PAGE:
Adele Gulfo

Chief Business and Commercial Development Officer, Sumitovant



Adele, you are the Chief Business and Commercial Development Officer at Sumitovant. Tell us about your role.

At the moment, it is a bit complicated. Let me explain. I am currently serving as the interim chief commercial officer for Myovant. We had a departure in early May, so as a board member I stepped in to support the company. These are busy times for Myovant. One of our products for the treatment of prostate cancer received FDA priority status. We also have a product for the treatment of fibroids that has an action date of six months later, which is very exciting.

At the same time, I’ve kept my role as chief business and commercial development officer at Sumitovant. Our commercial development team is doing excellent work in support of our five subsidiaries, which we call the “vants.” In addition to Myovant, there is Urovant, Altavant, Spirovant, and Enzyvant. Urovant has a product for overactive bladder with a projected launch early next year. Enzyvant is developing transformative therapies for people with devastating rare diseases. My team and I support and guide the vants with market readiness and launch preparation as well as business development.  

In my role as head of business development for Sumitovant, we look to bring new assets into the pipeline that have the potential to treat diseases with high unmet need. In addition to the promising products currently in our pipeline, we are constantly looking for new assets. We do so by leveraging technology in novel ways to make us faster and smarter about the type of partnership we execute. There are also a number of assets in the Roivant family that Sumitovant has the opportunity to in-license.

My day-to-day duties are consequently split three ways: working as the CCO at Myovant; commercial readiness across the vants, and the work at Sumitovant, which includes thinking about assets we may want to bring in and which assets don’t fit us anymore that we may want to out-license.



What’s your favorite part of the job and what are the challenges?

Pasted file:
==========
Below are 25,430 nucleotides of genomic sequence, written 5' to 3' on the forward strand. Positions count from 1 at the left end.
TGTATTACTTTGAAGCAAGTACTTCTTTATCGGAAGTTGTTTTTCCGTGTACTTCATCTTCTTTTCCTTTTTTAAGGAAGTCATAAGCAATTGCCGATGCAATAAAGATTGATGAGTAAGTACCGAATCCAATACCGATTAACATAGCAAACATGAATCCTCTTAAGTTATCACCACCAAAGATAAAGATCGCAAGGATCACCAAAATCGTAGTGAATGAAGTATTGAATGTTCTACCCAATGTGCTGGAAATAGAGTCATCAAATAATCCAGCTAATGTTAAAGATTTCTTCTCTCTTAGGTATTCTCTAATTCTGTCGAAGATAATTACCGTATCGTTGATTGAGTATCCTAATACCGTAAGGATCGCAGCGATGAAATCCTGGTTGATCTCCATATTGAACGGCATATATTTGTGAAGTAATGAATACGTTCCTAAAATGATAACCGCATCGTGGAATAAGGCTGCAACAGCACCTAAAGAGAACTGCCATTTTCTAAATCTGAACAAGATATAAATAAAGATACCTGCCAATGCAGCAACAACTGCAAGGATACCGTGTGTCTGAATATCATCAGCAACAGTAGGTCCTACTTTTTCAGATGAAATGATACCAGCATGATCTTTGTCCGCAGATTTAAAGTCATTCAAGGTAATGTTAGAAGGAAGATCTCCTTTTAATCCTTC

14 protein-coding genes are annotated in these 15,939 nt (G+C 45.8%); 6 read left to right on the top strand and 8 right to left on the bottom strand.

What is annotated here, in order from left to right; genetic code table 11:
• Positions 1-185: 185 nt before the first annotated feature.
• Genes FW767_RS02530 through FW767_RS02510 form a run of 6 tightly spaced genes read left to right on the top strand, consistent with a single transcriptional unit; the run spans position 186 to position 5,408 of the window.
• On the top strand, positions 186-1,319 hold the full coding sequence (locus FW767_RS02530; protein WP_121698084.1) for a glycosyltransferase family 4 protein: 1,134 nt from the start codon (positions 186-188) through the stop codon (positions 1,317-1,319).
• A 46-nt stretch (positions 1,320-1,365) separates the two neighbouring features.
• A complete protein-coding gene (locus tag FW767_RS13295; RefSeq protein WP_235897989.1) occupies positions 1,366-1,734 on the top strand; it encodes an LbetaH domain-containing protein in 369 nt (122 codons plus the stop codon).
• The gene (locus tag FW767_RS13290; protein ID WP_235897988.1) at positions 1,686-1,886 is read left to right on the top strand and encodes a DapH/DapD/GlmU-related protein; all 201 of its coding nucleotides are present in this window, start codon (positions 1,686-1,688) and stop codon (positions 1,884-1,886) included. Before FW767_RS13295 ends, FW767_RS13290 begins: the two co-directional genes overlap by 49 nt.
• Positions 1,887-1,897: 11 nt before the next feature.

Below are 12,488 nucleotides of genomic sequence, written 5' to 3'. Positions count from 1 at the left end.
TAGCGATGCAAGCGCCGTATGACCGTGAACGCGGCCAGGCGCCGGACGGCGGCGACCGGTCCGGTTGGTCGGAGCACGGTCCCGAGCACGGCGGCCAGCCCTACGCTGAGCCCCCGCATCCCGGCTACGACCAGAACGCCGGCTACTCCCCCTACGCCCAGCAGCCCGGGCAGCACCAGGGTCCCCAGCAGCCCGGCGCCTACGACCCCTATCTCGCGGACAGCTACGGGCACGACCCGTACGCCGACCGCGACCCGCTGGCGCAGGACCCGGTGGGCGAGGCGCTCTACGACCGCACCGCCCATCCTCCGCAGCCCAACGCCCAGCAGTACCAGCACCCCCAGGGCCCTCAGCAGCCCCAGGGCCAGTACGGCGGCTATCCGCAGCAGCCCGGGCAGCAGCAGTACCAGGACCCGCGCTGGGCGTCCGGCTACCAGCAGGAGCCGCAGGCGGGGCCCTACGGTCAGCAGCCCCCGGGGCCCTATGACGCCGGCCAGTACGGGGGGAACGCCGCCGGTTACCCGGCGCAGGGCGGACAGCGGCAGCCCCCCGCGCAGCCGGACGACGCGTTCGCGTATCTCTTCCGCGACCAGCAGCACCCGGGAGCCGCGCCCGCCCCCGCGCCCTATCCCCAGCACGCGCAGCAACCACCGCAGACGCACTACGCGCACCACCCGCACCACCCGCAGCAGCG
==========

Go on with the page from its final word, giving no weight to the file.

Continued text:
I very much enjoy the work of late-stage clinical development, commercial preparation for launch and most of all, bringing new medicines to market. I enjoy working directly with the teams and I am very hands on. I like getting into the details of the launch, such as figuring out the physician segments, patient segments, and how to maximize the launch, so that patients have the opportunity to access the product and benefit from its value and impact on their wellbeing.

The challenge is that we are a very diverse company in that we are a subsidiary of Sumitomo Dainippon Pharma and then we in turn have five subsidiaries. It may seem to be a complex management structure. In my role, I always try to take complexity out so that people inside the operating company don’t see these complexities.



In your opinion, what is the biggest impact Sumitovant will have on patients and the world?

I think the biggest impact we can have is bringing our important medicines to patients. Whether it’s cancer, women’s health, rare diseases, or any other type of condition or disease our scientists are looking into. In the near future, we have a chance to change paradigms for diseases with high unmet needs. It’s one thing to have these drugs in development, it’s another to bring them to market in the most effective way, so that more patients have access to them and can benefit from them.



How will biopharma companies change over the next 10, 20 years?

I’ve been in this business for over 30 years and our industry has constantly evolved and it will continue to evolve. Covid has leapfrogged some of that. One example is the digital space. We went from slowly evolving our use of digital capabilities, to leapfrogging them almost overnight. These days, everything is virtual. We can now also reach more and more patients with social media. We can do so much more in the digital space. Covid has taught us a lot about working remotely and communicating through virtual channels. That will definitely translate into telemedicine. Salesforces have also evolved to be more and more virtual.



What is your vision for commercialization, getting therapies to patients?

Leveraging data and technology wherever possible. We are now seeing more and more electronic health records that are part of integrated systems. This leads to much more clarity about diagnostics and medical and prescription information. The more information we have, the more rapid and accurate decisions we can make. Which populations have more side effects or show more efficacy? This means we can potentially skip some populations that may not benefit from a certain treatment and go right to those in which it is effective. The goal is to accurately predict which drugs work in which populations.



In your opinion, what’s the most pressing societal issue we are facing in healthcare these days?

I think the biggest challenges we currently have are pharmaceutical prices and access. We all want medical innovation, but that costs a lot of money. We have to make sure that pharmaceutical companies are accurately and fairly reimbursed for what they spend on novel medicines. And we also have to ask us how we ensure that all patients have access. I still do not have an answer for that. It really is a big issue.

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